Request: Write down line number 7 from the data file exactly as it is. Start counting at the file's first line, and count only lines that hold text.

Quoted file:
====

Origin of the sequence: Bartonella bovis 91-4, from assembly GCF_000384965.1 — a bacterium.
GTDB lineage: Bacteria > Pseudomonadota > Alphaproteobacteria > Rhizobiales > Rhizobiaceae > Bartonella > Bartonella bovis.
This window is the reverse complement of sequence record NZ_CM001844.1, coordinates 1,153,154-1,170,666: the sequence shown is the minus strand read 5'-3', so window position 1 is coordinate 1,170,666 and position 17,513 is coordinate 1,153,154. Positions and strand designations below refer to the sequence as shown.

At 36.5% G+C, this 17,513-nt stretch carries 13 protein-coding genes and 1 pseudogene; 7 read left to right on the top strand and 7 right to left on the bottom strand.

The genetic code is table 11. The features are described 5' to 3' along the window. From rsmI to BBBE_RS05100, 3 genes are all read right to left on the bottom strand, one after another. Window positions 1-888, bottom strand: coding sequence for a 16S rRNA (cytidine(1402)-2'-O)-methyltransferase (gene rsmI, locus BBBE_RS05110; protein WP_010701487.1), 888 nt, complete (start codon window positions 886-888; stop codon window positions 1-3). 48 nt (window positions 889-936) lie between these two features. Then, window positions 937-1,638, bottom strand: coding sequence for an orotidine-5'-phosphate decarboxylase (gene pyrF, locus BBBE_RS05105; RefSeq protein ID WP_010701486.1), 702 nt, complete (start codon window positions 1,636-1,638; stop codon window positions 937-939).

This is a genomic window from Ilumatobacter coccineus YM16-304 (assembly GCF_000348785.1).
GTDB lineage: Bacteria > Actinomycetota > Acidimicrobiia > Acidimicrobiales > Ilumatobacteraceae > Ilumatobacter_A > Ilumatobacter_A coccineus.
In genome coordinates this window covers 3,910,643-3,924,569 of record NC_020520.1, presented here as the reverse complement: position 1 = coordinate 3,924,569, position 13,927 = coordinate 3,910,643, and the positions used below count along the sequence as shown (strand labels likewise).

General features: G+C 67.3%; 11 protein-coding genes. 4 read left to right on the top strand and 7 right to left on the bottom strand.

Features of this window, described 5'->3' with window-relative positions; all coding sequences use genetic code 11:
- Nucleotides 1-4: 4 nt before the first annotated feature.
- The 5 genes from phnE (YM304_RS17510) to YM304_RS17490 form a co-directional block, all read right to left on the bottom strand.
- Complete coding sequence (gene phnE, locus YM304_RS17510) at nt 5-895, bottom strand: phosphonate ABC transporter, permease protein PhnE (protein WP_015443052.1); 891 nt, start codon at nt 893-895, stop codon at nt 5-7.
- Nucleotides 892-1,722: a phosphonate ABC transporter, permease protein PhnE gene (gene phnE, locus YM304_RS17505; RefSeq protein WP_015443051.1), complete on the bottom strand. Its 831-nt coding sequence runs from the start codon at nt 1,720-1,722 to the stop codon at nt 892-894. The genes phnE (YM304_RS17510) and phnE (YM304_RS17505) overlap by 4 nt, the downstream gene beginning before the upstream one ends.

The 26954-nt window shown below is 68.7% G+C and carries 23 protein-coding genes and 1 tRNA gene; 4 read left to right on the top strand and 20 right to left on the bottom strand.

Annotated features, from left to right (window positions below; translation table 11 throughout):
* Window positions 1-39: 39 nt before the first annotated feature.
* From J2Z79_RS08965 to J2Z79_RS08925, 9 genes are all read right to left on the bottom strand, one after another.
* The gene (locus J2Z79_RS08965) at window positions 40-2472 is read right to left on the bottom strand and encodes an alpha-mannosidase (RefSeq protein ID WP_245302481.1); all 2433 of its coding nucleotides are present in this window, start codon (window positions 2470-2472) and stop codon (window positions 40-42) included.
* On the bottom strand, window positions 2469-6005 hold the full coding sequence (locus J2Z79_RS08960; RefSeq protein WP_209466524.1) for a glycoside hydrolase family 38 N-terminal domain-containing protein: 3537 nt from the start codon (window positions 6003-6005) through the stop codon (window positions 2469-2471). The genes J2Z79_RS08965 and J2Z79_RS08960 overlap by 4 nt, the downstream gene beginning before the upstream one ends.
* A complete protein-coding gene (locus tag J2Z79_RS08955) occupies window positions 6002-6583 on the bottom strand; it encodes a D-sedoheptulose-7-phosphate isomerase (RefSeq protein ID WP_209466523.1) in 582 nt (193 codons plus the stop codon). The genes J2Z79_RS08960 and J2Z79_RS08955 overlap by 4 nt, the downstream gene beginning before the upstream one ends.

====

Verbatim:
GTDB lineage: Bacteria > Actinomycetota > Acidimicrobiia > Acidimicrobiales > Ilumatobacteraceae > Ilumatobacter_A > Ilumatobacter_A coccineus.